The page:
“Are left to tend the fields.”
“When the curium reaches a certain level, they send an agent to take them back.”
“To do what?”
“I’d rather not conjecture.”
“I hope you are wrong.” Sapphire looked back at the small house, Christina’s mother in the doorway, wringing her hands.
“As do I.” He followed Sapphire’s gaze. “Are you ready?”
“Not really. What are we going to do?”
“No idea, but I’m hoping someone else will. You go ahead. I’ve got a ‘call’ to make.”
¿Cuándo llegaron las lluvias?” Sapphire asked as she followed the woman through the rutted fields and dried grass.
“Too long. Yet the river still runs rápido.”
Perhaps the river is the source of their power. Steel’s thoughts made their way to Sapphire, even though the man was nowhere in sight. She nodded.
The woman stopped, reluctant to go further. “Aqui.”
Sapphire knelt down and picked up a handful of dirt.
Sapphire’s eyes glowed for a brief moment. Carbon, hydrogen, oxygen, nitrogen and smaller quantities of sulfur and other elements…
That’s not naturally occurring.
“Diós mio…” Christina’s mother cried and dropped to her knees, hiding her face. A white shimmering figure approached, the face nearly cadaver like in its appearance.
“Mis hijos,” it wailed.
Suddenly Steel was standing beside Sapphire, a look of determination on his dirt-smeared face.
“Drop the act, we know who and what you are,” he said.
Sapphire chimed in. “How dare you take these children? This isn’t your dimension.”
The figure hesitated, then murmured. “Our dimension is dying. We needed new receptacles.”
“These are children, not organic flasks!” Sapphire was building up a head of steam.
Steel hid his smile as he helped Christina’s mother to her feet. “Run. Lock your door and hide.” She needed no other encouragement. She was gone in a heartbeat.
“Why the children?” Sapphire persisted. “Why do you take the children?”
“The absorption level is nearly twice that of the older vessels. The older sicken too fast and then cease to exist.”
“They’re called humans. This is their planet and their dimension.
“Not for much longer.” She spread her arms. “Soon we will be strong enough to come into this dimension. Soon we will have all that we need and they will be no more.”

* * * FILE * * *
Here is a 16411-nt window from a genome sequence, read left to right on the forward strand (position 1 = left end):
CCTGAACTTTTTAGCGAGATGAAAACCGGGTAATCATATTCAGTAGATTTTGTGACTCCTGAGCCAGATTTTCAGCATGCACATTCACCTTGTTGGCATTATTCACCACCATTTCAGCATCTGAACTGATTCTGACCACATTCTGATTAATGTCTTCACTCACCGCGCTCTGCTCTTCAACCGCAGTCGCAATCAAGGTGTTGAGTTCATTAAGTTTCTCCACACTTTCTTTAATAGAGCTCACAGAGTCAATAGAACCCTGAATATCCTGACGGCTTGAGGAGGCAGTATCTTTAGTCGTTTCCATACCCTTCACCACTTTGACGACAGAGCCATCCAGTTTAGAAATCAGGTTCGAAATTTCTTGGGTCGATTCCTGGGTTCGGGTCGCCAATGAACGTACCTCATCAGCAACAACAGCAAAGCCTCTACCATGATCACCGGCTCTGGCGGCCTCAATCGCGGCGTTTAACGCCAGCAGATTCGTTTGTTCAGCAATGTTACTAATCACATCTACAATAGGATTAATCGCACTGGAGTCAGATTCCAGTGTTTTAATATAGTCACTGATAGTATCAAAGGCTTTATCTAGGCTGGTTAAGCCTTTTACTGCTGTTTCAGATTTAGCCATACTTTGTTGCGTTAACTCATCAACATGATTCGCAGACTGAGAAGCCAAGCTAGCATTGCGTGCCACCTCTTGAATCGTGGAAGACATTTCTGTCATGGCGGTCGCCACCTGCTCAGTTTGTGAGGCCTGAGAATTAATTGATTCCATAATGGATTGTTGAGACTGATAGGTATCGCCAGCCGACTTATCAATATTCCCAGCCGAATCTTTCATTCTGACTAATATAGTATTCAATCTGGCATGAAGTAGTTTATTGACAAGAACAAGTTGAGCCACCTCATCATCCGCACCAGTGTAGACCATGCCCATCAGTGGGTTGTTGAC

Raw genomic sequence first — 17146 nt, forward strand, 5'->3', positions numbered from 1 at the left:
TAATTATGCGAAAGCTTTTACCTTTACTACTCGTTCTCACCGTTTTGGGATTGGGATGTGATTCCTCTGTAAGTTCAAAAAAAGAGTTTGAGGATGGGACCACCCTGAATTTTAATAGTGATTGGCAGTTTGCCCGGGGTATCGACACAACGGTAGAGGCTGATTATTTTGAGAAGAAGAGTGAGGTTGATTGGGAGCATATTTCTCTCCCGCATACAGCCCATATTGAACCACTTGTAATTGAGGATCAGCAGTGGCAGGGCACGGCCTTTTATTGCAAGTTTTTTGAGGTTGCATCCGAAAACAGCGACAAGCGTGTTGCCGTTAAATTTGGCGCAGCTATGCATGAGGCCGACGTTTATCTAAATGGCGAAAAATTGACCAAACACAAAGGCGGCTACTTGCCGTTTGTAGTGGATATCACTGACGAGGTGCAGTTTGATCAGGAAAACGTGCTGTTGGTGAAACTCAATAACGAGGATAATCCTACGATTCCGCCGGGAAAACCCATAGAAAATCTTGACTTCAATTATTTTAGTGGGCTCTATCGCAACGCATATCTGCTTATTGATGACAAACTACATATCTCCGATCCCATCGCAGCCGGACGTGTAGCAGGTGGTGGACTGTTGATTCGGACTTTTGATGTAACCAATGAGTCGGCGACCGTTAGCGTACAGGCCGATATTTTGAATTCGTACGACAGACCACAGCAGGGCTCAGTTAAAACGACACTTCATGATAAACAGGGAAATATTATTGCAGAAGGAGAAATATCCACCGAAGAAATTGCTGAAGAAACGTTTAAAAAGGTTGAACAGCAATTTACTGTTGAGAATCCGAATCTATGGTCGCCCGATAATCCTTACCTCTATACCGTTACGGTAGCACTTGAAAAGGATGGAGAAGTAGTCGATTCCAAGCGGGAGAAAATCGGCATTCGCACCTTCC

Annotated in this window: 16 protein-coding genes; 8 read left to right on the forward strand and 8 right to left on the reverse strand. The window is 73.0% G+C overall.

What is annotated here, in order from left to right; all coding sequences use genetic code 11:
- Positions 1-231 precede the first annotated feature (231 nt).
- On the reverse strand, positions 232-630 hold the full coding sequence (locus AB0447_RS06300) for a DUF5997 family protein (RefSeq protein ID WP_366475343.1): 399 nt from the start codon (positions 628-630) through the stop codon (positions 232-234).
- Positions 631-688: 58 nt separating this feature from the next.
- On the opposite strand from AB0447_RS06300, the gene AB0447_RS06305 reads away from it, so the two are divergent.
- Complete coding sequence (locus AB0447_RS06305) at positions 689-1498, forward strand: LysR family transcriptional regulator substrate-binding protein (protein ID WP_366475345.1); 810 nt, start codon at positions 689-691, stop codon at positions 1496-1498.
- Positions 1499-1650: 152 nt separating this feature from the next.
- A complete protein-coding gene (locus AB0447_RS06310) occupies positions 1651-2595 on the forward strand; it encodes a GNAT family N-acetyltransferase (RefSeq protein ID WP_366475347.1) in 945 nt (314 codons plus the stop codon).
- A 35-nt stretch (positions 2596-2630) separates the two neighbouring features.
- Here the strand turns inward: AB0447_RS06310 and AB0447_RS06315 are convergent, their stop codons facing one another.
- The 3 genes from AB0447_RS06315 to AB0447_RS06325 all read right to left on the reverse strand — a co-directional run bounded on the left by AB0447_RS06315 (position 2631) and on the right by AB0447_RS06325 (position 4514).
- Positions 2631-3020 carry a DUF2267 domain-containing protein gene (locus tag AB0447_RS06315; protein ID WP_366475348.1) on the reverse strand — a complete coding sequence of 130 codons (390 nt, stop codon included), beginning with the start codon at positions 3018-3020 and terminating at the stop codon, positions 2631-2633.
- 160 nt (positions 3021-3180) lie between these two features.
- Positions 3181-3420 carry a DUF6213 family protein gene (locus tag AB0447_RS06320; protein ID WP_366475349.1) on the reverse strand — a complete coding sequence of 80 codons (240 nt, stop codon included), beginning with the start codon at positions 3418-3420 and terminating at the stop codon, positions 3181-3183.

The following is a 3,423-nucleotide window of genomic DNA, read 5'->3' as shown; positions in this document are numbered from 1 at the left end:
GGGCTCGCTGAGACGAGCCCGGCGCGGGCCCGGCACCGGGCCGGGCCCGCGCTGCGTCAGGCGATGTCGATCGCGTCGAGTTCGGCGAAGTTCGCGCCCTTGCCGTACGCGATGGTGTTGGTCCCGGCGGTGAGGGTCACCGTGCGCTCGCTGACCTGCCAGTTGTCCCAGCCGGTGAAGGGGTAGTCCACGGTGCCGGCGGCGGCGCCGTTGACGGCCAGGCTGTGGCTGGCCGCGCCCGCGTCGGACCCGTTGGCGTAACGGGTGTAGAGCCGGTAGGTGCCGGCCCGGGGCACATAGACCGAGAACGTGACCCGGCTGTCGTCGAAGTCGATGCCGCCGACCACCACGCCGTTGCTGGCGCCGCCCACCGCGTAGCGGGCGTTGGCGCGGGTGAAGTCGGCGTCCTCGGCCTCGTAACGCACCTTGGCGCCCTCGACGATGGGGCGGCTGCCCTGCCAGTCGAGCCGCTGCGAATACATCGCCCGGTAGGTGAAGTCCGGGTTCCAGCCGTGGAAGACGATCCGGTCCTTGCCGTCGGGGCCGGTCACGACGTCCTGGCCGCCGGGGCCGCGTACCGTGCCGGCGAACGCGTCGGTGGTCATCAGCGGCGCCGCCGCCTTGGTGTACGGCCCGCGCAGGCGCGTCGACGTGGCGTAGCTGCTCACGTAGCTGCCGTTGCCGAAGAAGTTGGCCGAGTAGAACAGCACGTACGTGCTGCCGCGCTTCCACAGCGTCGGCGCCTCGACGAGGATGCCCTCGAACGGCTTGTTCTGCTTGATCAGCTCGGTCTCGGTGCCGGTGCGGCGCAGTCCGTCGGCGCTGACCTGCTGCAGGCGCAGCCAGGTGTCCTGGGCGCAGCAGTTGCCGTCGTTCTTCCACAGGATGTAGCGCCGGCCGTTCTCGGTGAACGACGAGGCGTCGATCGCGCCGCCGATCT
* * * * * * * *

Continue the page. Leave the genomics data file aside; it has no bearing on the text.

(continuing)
“I don’t think so. You contaminated the soil here, that’s true and I’m guessing this was your pilot program, a test to see what would happen. Unfortunately for you, we happened.”
La Llorona laughed. “And what are you?”
“Your worst nightmare.”
She laughed again. “I don’t think so.”
“I do. Where’s your river, La Llorona?”
“What?” She looked around at the water that had slowed to a trickle.
“Something else humans are good for. They, like beavers, are very skilled at dams.”
“You fool! How do I transport home?”
“You don’t. We’ll take you to our bosses. They love to chat with renegade elementals from other dimensions. Or you can take your chances with that.”
The sun peeked up from behind the mountain range and the first shafts of light penetrated the darkness. “No! No!” She began to writhe and scream. She fell and thrashed on the ground. Steel drew Sapphire away.
“What’s happening to her?”
“She’s Helium. Sunlight fuses it. Normally, it would take the death of a star to make the process occur, but I took a chance.”
“I diverted it up stream. It wasn’t hard.”
All that remained of La Llorona was a bubbling pile of liquid. Soon even that had evaporated in the warming rays of the sun.
“What about the people here?”
“With any luck, the levels in the children here will dissipate as they age.”
“What about the ones already gone?”
“Even if we could retrieve them, they would be facing a long and painful death from bone cancer.”
“Did we win, Steel?” Sapphire asked as he kicked dirt over the wet spot.
“It depends very much upon your perception. These people have lost many of their children, but they will live. With a little luck, the remaining ones will be able to recover and grow old. The other dimension will now follow the course set for it and wink from existence. I would say, yes, we won as much as can be reasonably said for a war.”
“Are we at war, Steel?”
“With whom and at what cost?”
“Sadly, there are always casualties in war, but we will always be here to shift the odds in their favor.
Steel smiled. She knew the answer as well as he did. Time would always be their enemy. He held out his hand and she took it. “Let us deliver the news that La Llorona is gone.”
And Time, relentless and tireless, move on, looking for its next battle.